Hanami Spots

Shinjuku Gyoen National Garden, Tokyo

Japanese have been celebrating cherry blossoms for centuries. Sakura (the cherry tree in Japanese) season is the most beautiful time of the year in Tokyo when the whole city is adorned with blooming cherries. The best places to enjoy the sight of this short-lived event are parks and gardens. Every year, the Japanese have picnics under the cherry trees in parks and gardens to watch the blossoms while socializing with food and drinks. These gatherings are known as "hanami," meaning "viewing the flowers.”

Here are a few hanami spots to see the awakened Sakura buds in Tokyo.

  • Ueno Park is a mecca for cherry blossom viewing and home to over one thousand cherry trees, including those at Ueno Zoo. Sakura trees are illuminated by the lights of the Japanese lanterns at night, creating an elegant atmosphere.
  • An oasis in the middle of the capital’s skyscrapers, Shinjuku Gyoen National Garden is a great site to soak up the spring vibes. The park’s hallmark is the variety of cherry trees called “kawazazakura” that start blooming as early as the beginning of February.
  • Sumida Park stretches across the banks of the Sumida River with a row of cherry-blooming trees on both sides. You can also enjoy views of the trees from the SkyTree observation tower in Sumida.
  • Located between the Chidorigafuchi moat and the British Embassy on the west side of the Imperial Palace, Chidorigafuchi Park is another popular spot in Tokyo for hanami. Picnics are not allowed, but you can take a boat ride.
  • There are around 500 Sakura-blooming trees in Inokashira Park centered around a pond. Watching blossoms descending softly on the pond or reflecting on the water is a stunning view.

The season when Japan becomes awash in pink mostly begins in mid or late March and lasts until early April. We recommend checking out the Japanese forecast websites announcing the exact cherry blossom dates for 47 prefectures.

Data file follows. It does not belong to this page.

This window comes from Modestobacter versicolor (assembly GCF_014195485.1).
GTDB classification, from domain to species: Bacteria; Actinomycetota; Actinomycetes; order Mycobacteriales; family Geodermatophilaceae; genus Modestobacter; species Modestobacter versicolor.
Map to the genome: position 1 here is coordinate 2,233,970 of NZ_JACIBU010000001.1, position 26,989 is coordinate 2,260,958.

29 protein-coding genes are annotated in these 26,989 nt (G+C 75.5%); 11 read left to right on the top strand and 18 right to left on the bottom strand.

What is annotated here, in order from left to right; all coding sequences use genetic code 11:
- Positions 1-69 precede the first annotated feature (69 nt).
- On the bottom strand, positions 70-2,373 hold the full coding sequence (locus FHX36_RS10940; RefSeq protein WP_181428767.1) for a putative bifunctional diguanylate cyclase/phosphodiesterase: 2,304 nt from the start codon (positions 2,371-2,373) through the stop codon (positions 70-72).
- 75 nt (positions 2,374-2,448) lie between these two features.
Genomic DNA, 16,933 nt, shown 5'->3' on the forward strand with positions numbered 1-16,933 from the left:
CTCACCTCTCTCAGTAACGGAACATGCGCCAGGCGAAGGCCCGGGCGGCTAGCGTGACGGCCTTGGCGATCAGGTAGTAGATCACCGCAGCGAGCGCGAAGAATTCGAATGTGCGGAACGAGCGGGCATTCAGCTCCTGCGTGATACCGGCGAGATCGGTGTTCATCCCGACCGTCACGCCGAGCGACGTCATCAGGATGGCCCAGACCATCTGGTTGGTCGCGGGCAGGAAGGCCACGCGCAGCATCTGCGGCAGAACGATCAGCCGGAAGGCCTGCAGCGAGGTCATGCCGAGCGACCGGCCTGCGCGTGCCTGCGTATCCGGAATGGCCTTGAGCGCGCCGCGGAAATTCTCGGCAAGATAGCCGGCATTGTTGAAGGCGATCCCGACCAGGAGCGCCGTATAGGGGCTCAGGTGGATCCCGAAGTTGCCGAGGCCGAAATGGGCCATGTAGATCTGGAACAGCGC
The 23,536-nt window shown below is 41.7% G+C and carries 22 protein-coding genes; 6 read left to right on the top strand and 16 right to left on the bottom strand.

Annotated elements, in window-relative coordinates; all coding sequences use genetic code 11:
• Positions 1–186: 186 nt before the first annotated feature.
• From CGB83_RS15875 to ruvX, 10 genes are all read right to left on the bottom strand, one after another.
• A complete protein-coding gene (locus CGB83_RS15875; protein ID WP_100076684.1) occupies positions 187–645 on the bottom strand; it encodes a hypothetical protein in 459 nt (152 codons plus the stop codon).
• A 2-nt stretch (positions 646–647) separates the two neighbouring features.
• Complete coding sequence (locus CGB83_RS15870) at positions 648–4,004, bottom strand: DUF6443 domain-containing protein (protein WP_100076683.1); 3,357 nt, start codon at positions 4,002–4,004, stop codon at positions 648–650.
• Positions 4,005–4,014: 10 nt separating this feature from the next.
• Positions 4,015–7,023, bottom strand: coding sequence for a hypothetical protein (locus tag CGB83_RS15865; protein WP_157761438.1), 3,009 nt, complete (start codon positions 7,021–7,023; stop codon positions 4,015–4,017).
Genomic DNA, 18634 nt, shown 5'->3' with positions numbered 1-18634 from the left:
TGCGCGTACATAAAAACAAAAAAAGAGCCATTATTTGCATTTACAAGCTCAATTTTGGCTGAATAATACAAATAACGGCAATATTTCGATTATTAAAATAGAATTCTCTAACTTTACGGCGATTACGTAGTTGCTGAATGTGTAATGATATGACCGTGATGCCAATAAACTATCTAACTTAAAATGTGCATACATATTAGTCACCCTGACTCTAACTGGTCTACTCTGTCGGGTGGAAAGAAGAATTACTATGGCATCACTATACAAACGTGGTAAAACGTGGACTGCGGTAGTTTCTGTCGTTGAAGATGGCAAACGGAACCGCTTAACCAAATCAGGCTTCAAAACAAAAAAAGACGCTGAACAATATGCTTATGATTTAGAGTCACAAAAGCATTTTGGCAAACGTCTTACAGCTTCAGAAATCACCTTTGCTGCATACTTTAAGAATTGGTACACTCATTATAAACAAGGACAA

Temples and Shrines

Senso-ji Temple, Tokyo

The Indigenous Shinto and Buddhism imported from China via India are two religions equally respected by the Japanese. During holidays and festivals, Tokyoites attend Shinto shrines and Buddhist temples. For example, people exchange presents on Christmas, ring Buddhist temple bells on New Year’s Eve, and go to Shinto shrines on January 1. There are Buddhist-related festivals and the "mikoshi" celebrations based on Shinto beliefs.

Regardless of religion, travelers are highly welcome to the Japanese sacred sites. Most of these buildings are national gems, surrounded by parklands with lush gardens, waterfalls, and mountains.

Two must-see religious attractions in Tokyo are Senso-ji and Meiji Shrine. Located in the Asakusa district, the Senso-ji temple is dedicated to the Goddess of Mercy. Its five-story pagoda dates to 645 AD and attracts millions of tourists annually. The famed Meiji Shrine in Shibuya is a devotion to the former Emperor Meiji and his wife, Empress Shoken.


Miniatures, Edo-Tokyo Museum

The abundance of the capital’s many museums may confuse a first-time traveler in Japan. One can find permanent collections and rotating exhibitions from local and international talent. If you are unsure where to go first, here are our picks for some of Tokyo’s museums.

  • The Tokyo National Museum is the oldest and biggest museum in the country, with vast collections from Japan's past and present, such as Samurai swords, statues, art, and pottery, including treasures from all around the world. It contains around 120,000 art and historical items. The museum is in Ueno Park.
  • The Edo-Tokyo Museum has a decent infrastructure, allowing for a great understanding of Tokyo, Edo, originally, through detailed historical reconstructions. Go back 400 years and walk through the real-size Edo houses, theaters, bridges, and ships with miniatures of then peasants, teachers, kabuki actors, craftsmen, and more.
  • The National Art Center is so huge that it requires more than one day to tour all its exhibitions spanning three floors. The center's architecture, inside and out, is another reason to admire it. The display of Japanese calligraphy is an absolute beauty.